Madeira is a little piece of Portugal in the Atlantic just 540 miles south west of Europe and 360 miles west of North Africa. This location, almost on the same latitude as Marrakech, guarantees a mild climate, with temperatures rarely rising higher than 85 degrees in the summer, or dipping lower than 56 in the winter months.
This is a very popular spot for British people to visit during the English winter. It is only 3 hours 30 minutes from London. It’s a perfect year round island destination that is perfect for sunshine and flowers and reasonably priced. My parents went there regularly in February to escape the bad weather in the north of England. I have seen it on several cruise ship routes, and it is worth visiting. It is warm enough for shirtsleeves during the day and the flame trees and bougainvillea are a riot of color, heralding more of the year round floral delights to come.
In the 15th century, the early Portuguese settlers found plenty of water in the mountains and the north, but not enough for irrigation elsewhere so work began to build the levadas, a system of aqueducts that carry water all over the island. This was a great feat of engineering for its time, with workers being suspended on ropes over precipitous drops. It not only solved the islands agricultural problems, but created around 1300 miles of footpaths through some of its most spectacular and often otherwise inaccessible scenery.
Originally maintenance paths alongside the watercourses, walks along the levadas attract thousands of visitors each year and range in difficulty from a simple stroll to treks that can challenge even serious walkers.
We used to do “a taster” along part of the Levada dos Tornos, which traverses the mountain above the capital, Funchal, for 16 miles from Monte to Camacha. You take a bus ride from Funchal, and join the footpath at Curral dos Romeiros and walk a couple of miles to the Hortensia Tea Rooms and spend a pleasant hour in the garden enjoying afternoon tea and a slice of delicious home made apple pie.
There are any number of other ways to get around the island. Madeira is only 35 miles long by 13 miles wide, so hiring a taxi to tour is easy. Do fix a price before you set off.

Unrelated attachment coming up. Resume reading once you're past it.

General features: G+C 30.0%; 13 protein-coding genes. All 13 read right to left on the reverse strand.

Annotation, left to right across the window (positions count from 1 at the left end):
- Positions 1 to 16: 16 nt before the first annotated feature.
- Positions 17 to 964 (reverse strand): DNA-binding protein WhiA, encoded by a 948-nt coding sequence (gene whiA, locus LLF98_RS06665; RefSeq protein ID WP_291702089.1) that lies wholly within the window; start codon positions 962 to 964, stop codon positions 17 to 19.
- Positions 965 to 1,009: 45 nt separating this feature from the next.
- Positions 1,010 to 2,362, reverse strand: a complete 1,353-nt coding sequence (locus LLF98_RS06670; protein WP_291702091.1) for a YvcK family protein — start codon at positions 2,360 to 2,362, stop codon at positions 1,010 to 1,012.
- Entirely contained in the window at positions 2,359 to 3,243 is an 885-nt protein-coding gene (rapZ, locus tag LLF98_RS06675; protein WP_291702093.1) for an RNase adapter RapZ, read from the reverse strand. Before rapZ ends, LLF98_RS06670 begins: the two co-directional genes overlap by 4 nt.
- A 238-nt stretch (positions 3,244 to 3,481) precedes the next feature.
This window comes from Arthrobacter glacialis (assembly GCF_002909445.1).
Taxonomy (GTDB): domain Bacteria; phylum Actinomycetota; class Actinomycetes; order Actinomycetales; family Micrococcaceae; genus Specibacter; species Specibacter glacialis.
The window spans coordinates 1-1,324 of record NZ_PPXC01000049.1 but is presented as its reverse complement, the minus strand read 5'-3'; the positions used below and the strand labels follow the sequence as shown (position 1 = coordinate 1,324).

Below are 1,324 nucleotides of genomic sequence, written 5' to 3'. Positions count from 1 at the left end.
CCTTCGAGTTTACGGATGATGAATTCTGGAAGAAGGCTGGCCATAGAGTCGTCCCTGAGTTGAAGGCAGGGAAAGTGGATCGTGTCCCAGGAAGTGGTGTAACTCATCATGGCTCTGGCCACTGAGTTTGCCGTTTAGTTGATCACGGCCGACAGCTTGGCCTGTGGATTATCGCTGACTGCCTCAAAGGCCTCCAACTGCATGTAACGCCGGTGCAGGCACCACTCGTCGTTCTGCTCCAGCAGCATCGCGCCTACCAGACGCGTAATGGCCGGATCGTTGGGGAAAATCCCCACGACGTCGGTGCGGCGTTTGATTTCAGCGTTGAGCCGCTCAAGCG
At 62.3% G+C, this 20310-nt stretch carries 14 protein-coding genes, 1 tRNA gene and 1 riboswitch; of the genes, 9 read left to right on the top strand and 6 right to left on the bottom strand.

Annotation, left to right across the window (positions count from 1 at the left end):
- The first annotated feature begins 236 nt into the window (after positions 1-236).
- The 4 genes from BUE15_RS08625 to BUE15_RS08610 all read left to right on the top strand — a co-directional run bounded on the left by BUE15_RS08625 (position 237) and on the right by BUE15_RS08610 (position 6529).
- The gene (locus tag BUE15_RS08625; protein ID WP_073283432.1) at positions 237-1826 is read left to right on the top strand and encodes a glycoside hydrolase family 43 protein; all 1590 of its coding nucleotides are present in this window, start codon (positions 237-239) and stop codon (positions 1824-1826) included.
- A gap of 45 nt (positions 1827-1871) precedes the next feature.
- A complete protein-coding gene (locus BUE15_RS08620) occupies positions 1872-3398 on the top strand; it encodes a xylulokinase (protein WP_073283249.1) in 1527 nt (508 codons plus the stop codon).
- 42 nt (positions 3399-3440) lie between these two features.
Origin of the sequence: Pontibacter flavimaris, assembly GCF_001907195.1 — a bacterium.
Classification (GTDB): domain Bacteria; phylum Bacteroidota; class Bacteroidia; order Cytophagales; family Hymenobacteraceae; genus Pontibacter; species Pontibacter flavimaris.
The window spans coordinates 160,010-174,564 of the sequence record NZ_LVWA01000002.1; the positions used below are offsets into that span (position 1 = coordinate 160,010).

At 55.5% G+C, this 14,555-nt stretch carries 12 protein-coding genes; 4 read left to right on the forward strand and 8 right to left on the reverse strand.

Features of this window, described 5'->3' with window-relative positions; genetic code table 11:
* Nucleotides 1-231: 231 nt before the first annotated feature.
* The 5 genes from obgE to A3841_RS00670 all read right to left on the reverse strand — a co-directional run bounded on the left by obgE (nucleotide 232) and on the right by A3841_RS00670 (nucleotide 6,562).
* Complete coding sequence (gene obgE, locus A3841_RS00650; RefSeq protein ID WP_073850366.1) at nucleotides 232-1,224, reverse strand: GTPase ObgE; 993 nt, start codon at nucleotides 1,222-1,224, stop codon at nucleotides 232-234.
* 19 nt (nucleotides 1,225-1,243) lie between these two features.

You can join a tour bus, and it's a good value, including lunch at approximately 40 Euro per person.
Funchal is a charming city, hosting most of the island’s hotels and holiday flats. Grand old dames such as the famous Reid’s Palace are now joined on their spectacular seaside site by newer resorts such as the Pestana Club. This is a popular stop over for cruise ships, and a bustling marina has lots of good waterside restaurants and pleasure boat skippers vie for your custom. You will see whales and dolphins if you take a cruise.
The market hall in the old quarter of town is where you can taste and buy exotic fruits and boggle at strange fish such as the espada (black scabbard) that’s on many of the local restaurant menus.
Great place for information is the Portuguese Tourist Office at www.visitportugal.com
Flowers, both exotic and more familiar varieties are everywhere. If gardening is your passion, a good time to visit would be during the annual Flower Festival normally held two weeks after Easter when the streets are awash with flowers and floats.
Take the cable car that runs from the harbor up to Monte, where you can try another iconic Madeiran experience by sliding down the hill on one of the famous wicker-work sledges. Or, you can continue up further still on a newer cable car to the delightful Botanical Gardens.
Madiera is a great place to buy tablecloths, lace hankies, and pottery.
Maureen Jones is president of All Horizons Travel at 160 Main Street. Members of her staff are experts in business travel, cruises, and all types of leisure.